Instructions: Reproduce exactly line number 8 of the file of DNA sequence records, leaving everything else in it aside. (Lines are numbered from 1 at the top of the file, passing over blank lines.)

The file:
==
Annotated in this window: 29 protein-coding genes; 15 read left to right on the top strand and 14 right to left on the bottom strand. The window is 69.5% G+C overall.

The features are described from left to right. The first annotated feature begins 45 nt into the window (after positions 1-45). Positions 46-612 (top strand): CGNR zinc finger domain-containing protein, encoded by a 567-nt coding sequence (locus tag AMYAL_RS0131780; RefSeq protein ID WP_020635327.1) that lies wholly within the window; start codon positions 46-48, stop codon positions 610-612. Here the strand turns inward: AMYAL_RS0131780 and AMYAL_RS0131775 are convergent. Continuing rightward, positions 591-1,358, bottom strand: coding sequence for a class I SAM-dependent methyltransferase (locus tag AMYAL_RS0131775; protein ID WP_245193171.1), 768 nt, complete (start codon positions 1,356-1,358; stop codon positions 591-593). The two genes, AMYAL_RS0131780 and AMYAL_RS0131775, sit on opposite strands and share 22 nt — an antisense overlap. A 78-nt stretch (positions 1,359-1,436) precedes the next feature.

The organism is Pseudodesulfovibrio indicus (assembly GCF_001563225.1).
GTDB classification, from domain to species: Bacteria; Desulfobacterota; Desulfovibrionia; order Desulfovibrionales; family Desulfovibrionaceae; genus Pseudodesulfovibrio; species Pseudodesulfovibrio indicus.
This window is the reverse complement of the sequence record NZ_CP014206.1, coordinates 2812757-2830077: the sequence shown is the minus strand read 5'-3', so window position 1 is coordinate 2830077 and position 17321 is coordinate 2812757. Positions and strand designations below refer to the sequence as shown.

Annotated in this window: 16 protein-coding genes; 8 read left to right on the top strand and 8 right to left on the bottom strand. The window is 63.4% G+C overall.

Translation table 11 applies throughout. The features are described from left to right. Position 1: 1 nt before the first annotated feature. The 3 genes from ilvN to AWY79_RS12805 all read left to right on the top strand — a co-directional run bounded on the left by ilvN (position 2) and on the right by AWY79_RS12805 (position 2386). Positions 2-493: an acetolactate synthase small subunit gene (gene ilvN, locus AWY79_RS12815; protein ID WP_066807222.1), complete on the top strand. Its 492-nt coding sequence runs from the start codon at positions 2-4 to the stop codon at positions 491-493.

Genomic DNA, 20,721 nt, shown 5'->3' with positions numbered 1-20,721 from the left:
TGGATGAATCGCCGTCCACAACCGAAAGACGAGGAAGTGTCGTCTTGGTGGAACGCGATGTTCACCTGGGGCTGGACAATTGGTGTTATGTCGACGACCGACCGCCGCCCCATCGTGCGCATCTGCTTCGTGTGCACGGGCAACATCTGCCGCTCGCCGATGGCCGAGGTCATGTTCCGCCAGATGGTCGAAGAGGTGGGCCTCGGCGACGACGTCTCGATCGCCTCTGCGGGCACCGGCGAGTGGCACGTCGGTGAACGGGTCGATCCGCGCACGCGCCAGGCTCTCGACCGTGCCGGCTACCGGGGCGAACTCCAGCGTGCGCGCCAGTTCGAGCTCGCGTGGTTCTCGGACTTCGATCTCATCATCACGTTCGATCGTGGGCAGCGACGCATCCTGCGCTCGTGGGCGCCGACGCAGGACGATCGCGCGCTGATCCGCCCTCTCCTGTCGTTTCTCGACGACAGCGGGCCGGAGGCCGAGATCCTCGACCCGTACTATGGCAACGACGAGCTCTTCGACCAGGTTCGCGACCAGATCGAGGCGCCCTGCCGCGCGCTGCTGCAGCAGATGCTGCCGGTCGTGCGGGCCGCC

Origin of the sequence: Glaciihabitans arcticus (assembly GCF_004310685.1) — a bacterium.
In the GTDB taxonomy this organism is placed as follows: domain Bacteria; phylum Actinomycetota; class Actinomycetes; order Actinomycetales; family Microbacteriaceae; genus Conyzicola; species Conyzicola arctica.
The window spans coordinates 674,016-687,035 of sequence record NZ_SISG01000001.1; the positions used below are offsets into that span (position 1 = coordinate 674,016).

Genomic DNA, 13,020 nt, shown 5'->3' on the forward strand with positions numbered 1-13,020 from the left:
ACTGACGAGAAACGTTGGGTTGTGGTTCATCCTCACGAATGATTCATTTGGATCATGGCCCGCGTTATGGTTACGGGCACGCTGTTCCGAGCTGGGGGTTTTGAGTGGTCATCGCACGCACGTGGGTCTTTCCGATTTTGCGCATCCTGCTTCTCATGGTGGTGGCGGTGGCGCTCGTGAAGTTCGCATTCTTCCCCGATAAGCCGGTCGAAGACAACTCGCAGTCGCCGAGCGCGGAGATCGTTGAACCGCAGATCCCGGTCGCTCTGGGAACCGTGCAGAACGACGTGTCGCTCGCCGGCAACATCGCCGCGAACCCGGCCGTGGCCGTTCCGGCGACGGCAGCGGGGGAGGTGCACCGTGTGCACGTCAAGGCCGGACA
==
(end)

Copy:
Genomic DNA, 20,721 nt, shown 5'->3' with positions numbered 1-20,721 from the left: